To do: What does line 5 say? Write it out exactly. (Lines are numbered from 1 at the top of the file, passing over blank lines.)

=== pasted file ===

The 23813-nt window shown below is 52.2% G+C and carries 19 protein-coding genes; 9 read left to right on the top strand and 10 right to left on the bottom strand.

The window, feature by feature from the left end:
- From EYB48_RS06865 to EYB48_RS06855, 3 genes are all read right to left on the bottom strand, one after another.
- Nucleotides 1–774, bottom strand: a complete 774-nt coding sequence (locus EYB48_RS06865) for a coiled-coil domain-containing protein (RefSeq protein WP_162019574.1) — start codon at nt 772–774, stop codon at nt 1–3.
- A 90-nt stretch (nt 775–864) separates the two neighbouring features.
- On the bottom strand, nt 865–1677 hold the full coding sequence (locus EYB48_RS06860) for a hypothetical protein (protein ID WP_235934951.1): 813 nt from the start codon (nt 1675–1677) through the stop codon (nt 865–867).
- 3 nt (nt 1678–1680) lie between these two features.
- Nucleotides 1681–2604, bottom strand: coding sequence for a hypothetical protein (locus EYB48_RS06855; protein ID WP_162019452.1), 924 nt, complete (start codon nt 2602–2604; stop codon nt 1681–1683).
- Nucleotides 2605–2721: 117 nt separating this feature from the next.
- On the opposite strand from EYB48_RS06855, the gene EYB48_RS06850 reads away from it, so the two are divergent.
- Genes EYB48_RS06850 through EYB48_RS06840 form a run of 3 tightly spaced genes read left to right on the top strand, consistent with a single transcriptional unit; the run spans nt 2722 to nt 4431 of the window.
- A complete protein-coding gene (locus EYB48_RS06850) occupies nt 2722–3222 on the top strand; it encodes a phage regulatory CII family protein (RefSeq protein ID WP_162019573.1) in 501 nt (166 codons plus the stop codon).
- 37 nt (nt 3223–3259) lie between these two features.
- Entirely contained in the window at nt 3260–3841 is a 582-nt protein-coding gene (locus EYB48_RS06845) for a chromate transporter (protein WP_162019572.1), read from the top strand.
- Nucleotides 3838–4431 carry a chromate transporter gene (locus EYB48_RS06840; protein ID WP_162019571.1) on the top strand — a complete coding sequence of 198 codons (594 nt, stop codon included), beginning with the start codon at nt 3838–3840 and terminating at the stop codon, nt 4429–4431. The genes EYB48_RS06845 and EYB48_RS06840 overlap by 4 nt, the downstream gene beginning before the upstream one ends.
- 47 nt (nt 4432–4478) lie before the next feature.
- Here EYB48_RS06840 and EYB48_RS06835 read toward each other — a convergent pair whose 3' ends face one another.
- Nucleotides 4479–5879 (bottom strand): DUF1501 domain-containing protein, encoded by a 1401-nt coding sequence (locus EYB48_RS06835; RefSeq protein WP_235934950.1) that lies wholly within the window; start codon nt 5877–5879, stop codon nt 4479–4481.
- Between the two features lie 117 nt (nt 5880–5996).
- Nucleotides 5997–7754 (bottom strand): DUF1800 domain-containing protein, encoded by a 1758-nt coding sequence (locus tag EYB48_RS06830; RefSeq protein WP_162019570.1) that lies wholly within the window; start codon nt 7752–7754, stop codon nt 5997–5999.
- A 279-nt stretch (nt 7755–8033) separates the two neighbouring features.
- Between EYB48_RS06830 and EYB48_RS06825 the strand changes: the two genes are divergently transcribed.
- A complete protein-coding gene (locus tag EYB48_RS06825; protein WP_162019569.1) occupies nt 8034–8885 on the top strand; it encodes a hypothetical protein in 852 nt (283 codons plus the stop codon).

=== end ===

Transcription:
- A 90-nt stretch (nt 775–864) separates the two neighbouring features.